This is another book set in the Pieta during the time of Vivaldi. I really loved this book – the writing was fluid and vivid, and the characters came dancing to life. The story about how the author came to write the book is just as fascinating – I’d really recommend this book too.
A Thousand Days in Venice by Marlena de Blasi
One day, in Venice, Marlena de Blasi fell in love with a stranger. She decides to move to Venice to be with her new love, and this book charts (with lots of wonderful recipes and descriptions of food) her romantic adventures thereafter.
Miss Garnet’s Angel by Salley Vickers
After her dearest friend dies, retired history teacher Julia Garnet does something completely out of character: she rents an apartment in Venice for six months.
An atheist, a Communist, and a virgin, Julia finds herself falling beneath Venice’s spell. She makes friends and falls in love for the first time in her life. Interwoven with her journey of self-discovery is the tale of Tobias and the Archangel Raphael, which she sees painted on a fresco in a church. A really beautiful, unusual novel.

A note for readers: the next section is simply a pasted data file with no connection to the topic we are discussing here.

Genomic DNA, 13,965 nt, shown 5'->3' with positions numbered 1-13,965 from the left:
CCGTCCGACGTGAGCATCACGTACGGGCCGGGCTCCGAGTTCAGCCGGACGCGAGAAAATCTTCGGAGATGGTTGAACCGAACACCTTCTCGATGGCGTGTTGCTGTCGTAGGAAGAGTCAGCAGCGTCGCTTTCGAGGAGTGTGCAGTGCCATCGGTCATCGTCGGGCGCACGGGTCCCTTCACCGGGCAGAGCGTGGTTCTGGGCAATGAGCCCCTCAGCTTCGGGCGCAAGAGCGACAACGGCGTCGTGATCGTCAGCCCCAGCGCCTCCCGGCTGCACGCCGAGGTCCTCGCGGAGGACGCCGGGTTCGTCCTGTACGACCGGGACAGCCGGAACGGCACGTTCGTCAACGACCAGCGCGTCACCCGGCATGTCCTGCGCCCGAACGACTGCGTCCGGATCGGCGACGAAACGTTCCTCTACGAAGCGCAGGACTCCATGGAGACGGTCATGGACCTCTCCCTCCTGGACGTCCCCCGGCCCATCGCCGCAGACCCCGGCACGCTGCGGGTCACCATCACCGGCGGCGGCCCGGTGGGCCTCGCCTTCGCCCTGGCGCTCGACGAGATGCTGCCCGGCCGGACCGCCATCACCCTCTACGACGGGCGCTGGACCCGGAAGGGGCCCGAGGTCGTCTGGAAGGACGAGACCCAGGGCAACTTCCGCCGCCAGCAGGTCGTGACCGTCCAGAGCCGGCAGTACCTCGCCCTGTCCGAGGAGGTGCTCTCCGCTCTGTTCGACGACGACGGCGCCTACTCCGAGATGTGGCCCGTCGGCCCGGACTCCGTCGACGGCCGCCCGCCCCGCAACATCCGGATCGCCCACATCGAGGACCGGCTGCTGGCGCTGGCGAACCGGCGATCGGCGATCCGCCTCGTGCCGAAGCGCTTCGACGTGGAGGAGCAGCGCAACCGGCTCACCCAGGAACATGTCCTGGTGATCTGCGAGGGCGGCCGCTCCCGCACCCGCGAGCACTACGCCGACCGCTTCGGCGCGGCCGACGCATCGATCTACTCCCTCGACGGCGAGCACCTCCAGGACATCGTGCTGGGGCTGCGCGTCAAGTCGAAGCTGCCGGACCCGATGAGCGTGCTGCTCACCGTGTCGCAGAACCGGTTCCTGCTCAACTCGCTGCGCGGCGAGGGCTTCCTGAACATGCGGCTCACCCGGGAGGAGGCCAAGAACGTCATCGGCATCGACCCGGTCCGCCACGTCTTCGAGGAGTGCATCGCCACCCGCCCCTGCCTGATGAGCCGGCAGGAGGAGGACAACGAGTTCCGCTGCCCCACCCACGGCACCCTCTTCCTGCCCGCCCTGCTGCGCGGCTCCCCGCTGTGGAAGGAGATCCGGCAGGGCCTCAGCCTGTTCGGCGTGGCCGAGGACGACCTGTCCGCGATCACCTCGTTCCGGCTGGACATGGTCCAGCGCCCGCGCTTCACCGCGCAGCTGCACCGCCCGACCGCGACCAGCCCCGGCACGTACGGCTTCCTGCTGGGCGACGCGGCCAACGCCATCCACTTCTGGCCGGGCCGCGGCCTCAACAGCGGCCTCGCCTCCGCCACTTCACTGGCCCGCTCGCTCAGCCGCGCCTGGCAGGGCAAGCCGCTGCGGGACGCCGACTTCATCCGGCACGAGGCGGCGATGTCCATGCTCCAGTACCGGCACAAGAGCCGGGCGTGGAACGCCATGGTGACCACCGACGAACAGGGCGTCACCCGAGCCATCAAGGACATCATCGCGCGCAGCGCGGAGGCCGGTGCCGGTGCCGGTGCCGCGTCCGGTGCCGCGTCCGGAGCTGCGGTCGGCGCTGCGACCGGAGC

Death at La Fenice by Donna Leon
Donna Leon is an American crime writer who lives in Venice, and has written a whole series of books featuring the endearing, food-and-wine loving detective Guido Brunetti. Death At La Fenice is the first in the series, and it’s really worth reading them in order because the book is as much about Brunetti’s wife, family, and friends as it is about solving crimes in modern-day Venice. I love this books and buy them religiously – I have never once been disappointed.
Then, just quickly, my favourite children’s books set in Venice:
The Thief Lord by Cornelia Funke
Absolutely wonderful, a must read book!
The Madman of Venice by Sophie Masson
A marvellous romantic adventure set in 1602, and filled with all sorts of unexpected twists and turns. Sophie Masson is an Australian writer too, though her imagination is never bound by geographic limitations.
Daughter of Venice by Donna Jo Napoli
My favourite novel by Donna Jo Napoli, this slim book bring the life of 16th century Venice vividly to life
Stravaganza – The City of Masks by Mary Hoffman
A time travel book to a magical city very much like Venice ...